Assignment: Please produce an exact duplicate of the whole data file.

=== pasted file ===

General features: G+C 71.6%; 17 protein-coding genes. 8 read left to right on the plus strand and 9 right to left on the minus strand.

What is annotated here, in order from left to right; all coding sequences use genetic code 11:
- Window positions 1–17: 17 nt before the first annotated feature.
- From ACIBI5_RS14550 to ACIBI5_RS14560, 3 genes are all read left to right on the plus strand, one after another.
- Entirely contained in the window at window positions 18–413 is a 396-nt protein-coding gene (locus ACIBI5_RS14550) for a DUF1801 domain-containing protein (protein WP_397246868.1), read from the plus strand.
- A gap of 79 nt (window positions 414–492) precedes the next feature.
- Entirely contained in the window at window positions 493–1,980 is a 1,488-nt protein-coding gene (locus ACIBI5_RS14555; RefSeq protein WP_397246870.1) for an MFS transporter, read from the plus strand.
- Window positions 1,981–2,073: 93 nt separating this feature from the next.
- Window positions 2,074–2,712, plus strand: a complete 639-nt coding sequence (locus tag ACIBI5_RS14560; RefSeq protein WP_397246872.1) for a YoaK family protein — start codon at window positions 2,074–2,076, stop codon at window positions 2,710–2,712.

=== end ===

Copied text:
General features: G+C 71.6%; 17 protein-coding genes. 8 read left to right on the plus strand and 9 right to left on the minus strand.

What is annotated here, in order from left to right; all coding sequences use genetic code 11:
- Window positions 1–17: 17 nt before the first annotated feature.
- From ACIBI5_RS14550 to ACIBI5_RS14560, 3 genes are all read left to right on the plus strand, one after another.
- Entirely contained in the window at window positions 18–413 is a 396-nt protein-coding gene (locus ACIBI5_RS14550) for a DUF1801 domain-containing protein (protein WP_397246868.1), read from the plus strand.
- A gap of 79 nt (window positions 414–492) precedes the next feature.
- Entirely contained in the window at window positions 493–1,980 is a 1,488-nt protein-coding gene (locus ACIBI5_RS14555; RefSeq protein WP_397246870.1) for an MFS transporter, read from the plus strand.
- Window positions 1,981–2,073: 93 nt separating this feature from the next.
- Window positions 2,074–2,712, plus strand: a complete 639-nt coding sequence (locus tag ACIBI5_RS14560; RefSeq protein WP_397246872.1) for a YoaK family protein — start codon at window positions 2,074–2,076, stop codon at window positions 2,710–2,712.